Motif discovery

For the motif finding problem, we employ a Bayesian algorithm (BAMBI) [34] for discovering motifs of an unknown length and unknown number of instances in a given set of sequences. Estimating such unknown quantities as the number, length, and locations of the motif instances in each sequence is cast as a probabilistic inference problem through the use of hidden Markov model (HMM) framework. A computationally efficient sequential Monte Carlo algorithm is employed with a sampling procedure for constructing the posterior distributions of the hidden variables [35].

We modified this algorithm to capture particularly the TF motifs, i.e., by exploiting the intrinsic sequence properties such as base conservation and spatial similarity observed in the transcription factor binding sites. We called the newly proposed algorithm “BAMBI2b”. Since in most TF binding sites the bases variably contribute to the affinity of TF-DNA binding complex, defining a suitable model tailored for TFs is crucial for motif discovery [36]. We employ a “two-block” motif model [37] to represent the TFBS’s conserved (core) segments by a pair of “blocks” where the information content is mostly concentrated. The length and location of such segments within the motif are not known a priori and they are estimated within the Bayesian framework. On the other hand, most TF binding sites are known to have certain sequence similarities where the half sites (mostly cores) occur to be (i) Watson-Crick complements (palindromic symmetry), (ii) identical sequences (direct-repeat symmetry), or (iii) reversed sequences (inverted-repeat symmetry). We use an information-theoretic measure in order to estimate the correct symmetry type from the TFBS cores. The algorithm looks to find such motif instances that will minimize the sequence dissimilarity between the PWM’s corresponding blocks, whereby maximizing the intrinsic symmetry conformation. (We represent the core dissimilarity as an averaged cross-entropy distance between the base probabilities of the motif blocks – see Additional file 1 for more detail).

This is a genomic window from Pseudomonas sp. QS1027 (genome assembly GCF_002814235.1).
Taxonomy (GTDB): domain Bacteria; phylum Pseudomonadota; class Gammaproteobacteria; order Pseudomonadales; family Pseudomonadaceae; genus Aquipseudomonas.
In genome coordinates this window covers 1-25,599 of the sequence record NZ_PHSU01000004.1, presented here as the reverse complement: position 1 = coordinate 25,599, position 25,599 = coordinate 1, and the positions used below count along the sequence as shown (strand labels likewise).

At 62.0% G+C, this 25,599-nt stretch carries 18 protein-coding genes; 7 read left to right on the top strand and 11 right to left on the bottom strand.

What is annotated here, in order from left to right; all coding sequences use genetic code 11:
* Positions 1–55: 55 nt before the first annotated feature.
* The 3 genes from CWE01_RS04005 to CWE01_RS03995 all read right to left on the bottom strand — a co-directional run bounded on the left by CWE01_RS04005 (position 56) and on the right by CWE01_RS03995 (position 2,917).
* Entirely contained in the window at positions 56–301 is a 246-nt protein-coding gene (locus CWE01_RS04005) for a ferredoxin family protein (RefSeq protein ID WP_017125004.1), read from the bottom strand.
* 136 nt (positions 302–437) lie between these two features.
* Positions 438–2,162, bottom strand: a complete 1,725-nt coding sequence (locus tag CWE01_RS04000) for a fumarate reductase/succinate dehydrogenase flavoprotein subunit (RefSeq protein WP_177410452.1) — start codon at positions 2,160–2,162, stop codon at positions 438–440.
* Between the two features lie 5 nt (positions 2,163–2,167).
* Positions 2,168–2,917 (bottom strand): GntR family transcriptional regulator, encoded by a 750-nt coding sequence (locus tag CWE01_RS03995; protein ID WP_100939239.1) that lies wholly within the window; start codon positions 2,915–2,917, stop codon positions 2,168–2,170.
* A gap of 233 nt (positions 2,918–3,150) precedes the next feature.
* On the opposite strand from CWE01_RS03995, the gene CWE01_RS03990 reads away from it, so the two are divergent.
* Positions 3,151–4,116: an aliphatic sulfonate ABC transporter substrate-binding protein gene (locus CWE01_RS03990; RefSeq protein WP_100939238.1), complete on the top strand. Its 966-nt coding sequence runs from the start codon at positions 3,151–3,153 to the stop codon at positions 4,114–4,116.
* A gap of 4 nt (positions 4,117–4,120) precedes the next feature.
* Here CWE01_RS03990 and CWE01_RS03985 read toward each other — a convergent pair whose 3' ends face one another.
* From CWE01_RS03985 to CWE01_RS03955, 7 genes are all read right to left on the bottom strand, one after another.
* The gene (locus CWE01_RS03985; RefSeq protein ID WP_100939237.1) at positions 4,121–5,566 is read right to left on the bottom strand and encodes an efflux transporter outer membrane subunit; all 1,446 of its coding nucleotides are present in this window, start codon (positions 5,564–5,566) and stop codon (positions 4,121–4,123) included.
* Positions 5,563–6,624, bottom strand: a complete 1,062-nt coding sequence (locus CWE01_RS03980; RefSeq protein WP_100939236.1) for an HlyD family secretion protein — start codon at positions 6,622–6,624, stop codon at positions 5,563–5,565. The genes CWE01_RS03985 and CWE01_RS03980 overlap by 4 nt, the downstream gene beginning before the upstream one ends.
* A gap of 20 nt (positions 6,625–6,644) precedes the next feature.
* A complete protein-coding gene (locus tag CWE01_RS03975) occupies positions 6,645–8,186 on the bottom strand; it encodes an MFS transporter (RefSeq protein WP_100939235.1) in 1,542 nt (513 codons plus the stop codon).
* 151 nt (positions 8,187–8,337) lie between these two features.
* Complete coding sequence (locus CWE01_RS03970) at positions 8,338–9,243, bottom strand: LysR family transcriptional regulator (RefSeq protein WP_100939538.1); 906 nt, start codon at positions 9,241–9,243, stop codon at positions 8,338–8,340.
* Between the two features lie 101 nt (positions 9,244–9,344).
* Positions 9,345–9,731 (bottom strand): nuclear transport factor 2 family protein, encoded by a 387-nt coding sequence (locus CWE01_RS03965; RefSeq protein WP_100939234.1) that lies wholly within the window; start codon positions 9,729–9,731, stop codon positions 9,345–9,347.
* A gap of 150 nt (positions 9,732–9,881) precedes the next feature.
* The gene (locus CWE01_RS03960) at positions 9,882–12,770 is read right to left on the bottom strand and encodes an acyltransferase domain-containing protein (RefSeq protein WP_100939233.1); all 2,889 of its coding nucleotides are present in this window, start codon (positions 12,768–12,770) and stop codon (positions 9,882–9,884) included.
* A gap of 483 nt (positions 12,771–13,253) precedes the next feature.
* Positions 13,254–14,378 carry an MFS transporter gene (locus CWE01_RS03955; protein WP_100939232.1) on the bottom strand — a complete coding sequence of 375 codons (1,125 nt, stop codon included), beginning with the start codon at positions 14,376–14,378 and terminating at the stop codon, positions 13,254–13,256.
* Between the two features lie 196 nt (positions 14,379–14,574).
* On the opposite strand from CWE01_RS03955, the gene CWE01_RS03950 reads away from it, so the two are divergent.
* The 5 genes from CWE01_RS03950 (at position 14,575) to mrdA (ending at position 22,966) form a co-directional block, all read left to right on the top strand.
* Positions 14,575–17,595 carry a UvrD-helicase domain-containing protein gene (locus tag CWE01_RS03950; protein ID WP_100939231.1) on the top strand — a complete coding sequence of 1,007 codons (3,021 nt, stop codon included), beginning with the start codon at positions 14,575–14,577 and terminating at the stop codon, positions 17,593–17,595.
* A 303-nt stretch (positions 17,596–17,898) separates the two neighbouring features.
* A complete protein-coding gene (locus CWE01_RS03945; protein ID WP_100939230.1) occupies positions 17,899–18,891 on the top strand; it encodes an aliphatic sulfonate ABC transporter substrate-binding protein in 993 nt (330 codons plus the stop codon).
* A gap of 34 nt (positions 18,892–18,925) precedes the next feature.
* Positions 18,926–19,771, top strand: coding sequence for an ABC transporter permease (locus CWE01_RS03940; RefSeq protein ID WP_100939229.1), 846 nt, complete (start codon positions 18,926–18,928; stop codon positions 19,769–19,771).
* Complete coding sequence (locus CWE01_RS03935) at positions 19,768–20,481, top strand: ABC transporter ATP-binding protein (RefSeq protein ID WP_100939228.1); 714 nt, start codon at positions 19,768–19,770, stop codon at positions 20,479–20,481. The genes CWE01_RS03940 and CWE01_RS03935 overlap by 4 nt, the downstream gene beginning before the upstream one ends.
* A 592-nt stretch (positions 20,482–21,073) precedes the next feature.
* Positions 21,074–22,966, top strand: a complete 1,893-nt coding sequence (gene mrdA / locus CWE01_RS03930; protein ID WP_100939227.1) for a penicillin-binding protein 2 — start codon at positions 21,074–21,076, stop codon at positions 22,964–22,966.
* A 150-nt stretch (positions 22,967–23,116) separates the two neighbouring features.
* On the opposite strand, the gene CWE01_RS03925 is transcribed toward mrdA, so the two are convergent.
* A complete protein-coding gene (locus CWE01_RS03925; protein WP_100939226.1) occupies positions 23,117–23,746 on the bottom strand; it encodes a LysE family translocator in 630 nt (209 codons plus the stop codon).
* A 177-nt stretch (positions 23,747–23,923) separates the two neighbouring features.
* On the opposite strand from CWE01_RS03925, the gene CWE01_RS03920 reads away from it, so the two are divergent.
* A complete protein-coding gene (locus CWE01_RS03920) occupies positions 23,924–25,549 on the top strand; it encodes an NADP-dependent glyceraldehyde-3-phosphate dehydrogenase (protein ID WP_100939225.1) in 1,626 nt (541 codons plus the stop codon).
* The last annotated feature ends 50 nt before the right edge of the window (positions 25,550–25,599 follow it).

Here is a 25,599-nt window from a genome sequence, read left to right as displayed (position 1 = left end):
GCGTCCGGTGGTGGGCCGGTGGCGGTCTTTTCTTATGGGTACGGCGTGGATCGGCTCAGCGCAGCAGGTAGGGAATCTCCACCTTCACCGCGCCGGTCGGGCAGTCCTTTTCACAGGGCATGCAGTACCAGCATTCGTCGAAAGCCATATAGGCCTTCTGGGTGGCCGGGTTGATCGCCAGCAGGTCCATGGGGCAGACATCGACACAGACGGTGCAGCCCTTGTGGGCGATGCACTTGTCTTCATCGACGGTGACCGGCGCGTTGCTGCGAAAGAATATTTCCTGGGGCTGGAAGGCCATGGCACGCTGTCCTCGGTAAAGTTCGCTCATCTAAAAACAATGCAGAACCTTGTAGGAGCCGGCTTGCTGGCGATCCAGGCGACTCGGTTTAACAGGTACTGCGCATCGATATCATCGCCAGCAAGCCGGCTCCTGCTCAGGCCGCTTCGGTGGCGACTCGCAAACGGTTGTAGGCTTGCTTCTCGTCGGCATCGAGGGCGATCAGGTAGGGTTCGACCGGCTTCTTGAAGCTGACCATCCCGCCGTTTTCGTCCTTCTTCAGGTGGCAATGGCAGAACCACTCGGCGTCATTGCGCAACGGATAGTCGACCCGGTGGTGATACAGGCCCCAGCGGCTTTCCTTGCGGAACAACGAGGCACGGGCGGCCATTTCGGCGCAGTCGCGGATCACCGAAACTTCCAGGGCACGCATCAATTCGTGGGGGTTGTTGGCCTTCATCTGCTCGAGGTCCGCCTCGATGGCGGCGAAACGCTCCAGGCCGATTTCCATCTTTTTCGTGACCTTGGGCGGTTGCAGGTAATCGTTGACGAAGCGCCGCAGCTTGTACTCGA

Regulon reconstruction